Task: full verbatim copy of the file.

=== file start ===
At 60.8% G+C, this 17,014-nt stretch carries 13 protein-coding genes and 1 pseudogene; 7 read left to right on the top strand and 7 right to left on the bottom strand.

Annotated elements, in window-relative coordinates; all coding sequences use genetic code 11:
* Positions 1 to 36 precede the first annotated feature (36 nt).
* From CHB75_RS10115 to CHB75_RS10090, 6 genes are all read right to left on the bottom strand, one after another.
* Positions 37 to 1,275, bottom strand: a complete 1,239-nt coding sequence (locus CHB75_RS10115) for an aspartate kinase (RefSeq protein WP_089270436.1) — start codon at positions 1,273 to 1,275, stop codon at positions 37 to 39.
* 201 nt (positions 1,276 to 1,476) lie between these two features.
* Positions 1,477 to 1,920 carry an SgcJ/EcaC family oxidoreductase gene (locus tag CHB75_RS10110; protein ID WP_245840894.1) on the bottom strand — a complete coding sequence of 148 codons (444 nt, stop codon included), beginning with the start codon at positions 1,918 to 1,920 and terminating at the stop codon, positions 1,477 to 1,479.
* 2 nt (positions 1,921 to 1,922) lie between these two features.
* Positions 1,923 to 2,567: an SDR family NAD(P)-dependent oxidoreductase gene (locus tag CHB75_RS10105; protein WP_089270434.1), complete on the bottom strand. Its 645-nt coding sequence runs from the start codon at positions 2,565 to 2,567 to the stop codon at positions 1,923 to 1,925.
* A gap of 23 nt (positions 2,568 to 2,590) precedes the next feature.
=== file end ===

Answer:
At 60.8% G+C, this 17,014-nt stretch carries 13 protein-coding genes and 1 pseudogene; 7 read left to right on the top strand and 7 right to left on the bottom strand.

Annotated elements, in window-relative coordinates; all coding sequences use genetic code 11:
* Positions 1 to 36 precede the first annotated feature (36 nt).
* From CHB75_RS10115 to CHB75_RS10090, 6 genes are all read right to left on the bottom strand, one after another.
* Positions 37 to 1,275, bottom strand: a complete 1,239-nt coding sequence (locus CHB75_RS10115) for an aspartate kinase (RefSeq protein WP_089270436.1) — start codon at positions 1,273 to 1,275, stop codon at positions 37 to 39.
* 201 nt (positions 1,276 to 1,476) lie between these two features.
* Positions 1,477 to 1,920 carry an SgcJ/EcaC family oxidoreductase gene (locus tag CHB75_RS10110; protein ID WP_245840894.1) on the bottom strand — a complete coding sequence of 148 codons (444 nt, stop codon included), beginning with the start codon at positions 1,918 to 1,920 and terminating at the stop codon, positions 1,477 to 1,479.
* 2 nt (positions 1,921 to 1,922) lie between these two features.
* Positions 1,923 to 2,567: an SDR family NAD(P)-dependent oxidoreductase gene (locus tag CHB75_RS10105; protein WP_089270434.1), complete on the bottom strand. Its 645-nt coding sequence runs from the start codon at positions 2,565 to 2,567 to the stop codon at positions 1,923 to 1,925.
* A gap of 23 nt (positions 2,568 to 2,590) precedes the next feature.